Tackling Tough Issues for Teens - Writer's Digest

Tackling Tough Issues for Teens

Author Nancy Garden discusses the challenges of writing young adult novel featuring gay teen characters.
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Some people reflect fondly on their teenage years as a carefree age, but most of us remember the reality of life on the verge of adulthood—it''s confusing and sometimes just plain hard. Experiencing relationships for the first time is especially challenging, and many adolescents look to novels for guidance during this turbulent period. As a writer who suspected she was a lesbian at an early age, Nancy Garden, understands the necessity of having books where teens can read about peers who have experienced—and survived—issues like prejudice or isolation. "I grew up reading and enjoying books about straight people," says Garden, "but as a kid I also longed for books about my own people; both are necessary."

Unsettled by the lack of literature for teenagers with sexual orientations different from those portrayed in mainstream young adult novels, Garden took action through her own writing. "Novels that feature homosexual characters are important reflections of the world as it really is," says Garden. "It''s important for all adolescents to grow up acquainted with the rich diversity of the human race, and that diversity includes gay, lesbian, bisexual and transgendered people." Through books like Annie on My Mind and Good Moon Rising (both Farrar, Straus & Giroux), Garden shows the hardships associated with "coming out, or acknowledging one''s sexual orientation to oneself and to others," but also reveals how happy characters are once they are allowed to be true to themselves. More importantly, her books demonstrate that most issues concerning teenagers are universal.

Garden maintains, "There are issues common to most gay and lesbian kids, just as there are issues common to most kids from other minorities. For example, coming out is an important ongoing process for all gay and lesbian (and bisexual and transgendered) people.

"On the other hand, I don''t think there should be any ''essential'' issues in a young adult novel centering on lesbian characters; a novel about young lesbian characters is first and foremost a story about individuals. In many YAs featuring straight teens, the girl has a boyfriend or the boy has a girlfriend; that is background, but the novel itself is about something else. I think we need similar books featuring gay and lesbian teens. Being gay, contrary to what some people believe, is not just ''about'' sex. Sex is fundamental in the lives of both gay and straight people, but it''s hardly the sole focus of one''s life. I wrote a book called Lark in the Morning (Farrar, Straus, Giroux). It has a lesbian protagonist, Gillian, who is comfortable with her sexual orientation, but the book is only peripherally about her relationship. It is actually about how Gillian helps two young (straight) runaways." Nevertheless, Lark in the Morning has not sold as well as her books dealing directly with coming out which perhaps affirms just how significant this topic is to homosexual youth.

Garden''s devotion to exploring the broad range of issues homosexuals deal with daily has garnered a tremendous response from her readers. "Over the years I''ve gotten many wonderful, moving letters from readers that say Annie on My Mind or Good Moon Rising is the first book they''ve read that makes them feel good about themselves, and that reflects their feelings and their lives. One teacher even told me that he thought Annie had been instrumental in keeping a young woman from suicide."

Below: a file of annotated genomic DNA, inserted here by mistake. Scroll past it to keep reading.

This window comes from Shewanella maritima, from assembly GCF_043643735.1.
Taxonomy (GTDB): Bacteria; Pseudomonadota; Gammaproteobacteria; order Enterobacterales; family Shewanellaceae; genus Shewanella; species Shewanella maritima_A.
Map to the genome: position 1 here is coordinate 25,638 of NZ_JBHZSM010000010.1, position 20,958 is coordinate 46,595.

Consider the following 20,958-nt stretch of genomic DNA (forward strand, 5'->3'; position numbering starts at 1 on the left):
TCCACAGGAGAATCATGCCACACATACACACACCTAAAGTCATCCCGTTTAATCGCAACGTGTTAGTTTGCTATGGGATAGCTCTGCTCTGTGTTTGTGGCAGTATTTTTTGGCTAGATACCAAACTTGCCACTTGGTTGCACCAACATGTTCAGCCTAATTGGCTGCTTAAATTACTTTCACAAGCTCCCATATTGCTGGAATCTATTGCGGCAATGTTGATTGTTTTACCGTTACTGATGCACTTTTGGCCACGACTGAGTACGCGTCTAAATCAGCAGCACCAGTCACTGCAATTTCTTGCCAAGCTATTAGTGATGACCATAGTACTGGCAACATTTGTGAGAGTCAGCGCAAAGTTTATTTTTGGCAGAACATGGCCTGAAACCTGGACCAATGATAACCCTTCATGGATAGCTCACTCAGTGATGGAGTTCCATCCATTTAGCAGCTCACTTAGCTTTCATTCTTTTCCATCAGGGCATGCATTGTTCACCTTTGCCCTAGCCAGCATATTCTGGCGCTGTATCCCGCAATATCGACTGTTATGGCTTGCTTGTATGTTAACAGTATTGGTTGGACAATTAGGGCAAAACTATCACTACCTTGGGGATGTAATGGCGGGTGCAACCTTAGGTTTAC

Having such loyal fans is due in part to Garden''s keen ability to target the precise details young adults can relate to in their own lives. "Unlike some other children''s writers, I do consciously write for kids as well as, of course, for myself," says Garden. And learning the needs of different audiences is one way Garden tests her own writing skills. "Lately I''ve found myself thinking of stories that would work better for younger kids. It''s a challenge for me to write for younger kids—and a huge one to write for much younger kids—but I like challenges. I also like to write more than one kind of thing: I don''t enjoy the literary equivalent of being typecast."

When it comes to the craft of writing controversial novels, Garden shares a significant lesson she had to master in her own writing: "In many of my more serious books, I''ve had to be careful not to stand on my soapbox and preach; those books usually deal with issues about which I feel passionately. I think the greatest dangers when writing about controversial subjects are preaching, being didactic, and manipulating characters and plot in order to serve one''s purpose. In any novel, the important thing is to tell a story about real-seeming people."

"Another important thing," continues Garden, "is to write from your heart. Not all writers agree, but I feel it''s more important to do that and to worry later about selling your book than it is to study the market and write what you think publishers want. Don''t expect instant success, and don''t be resistant to honest constructive criticism. If you''re just beginning to publish, keep in mind that most editors have the same goal you do—to produce the best possible book. A good editor can be a tremendous help to any willing writer."

This article appeared in Children''s Writer''s & Illustrator''s Market. Check out the current edition.


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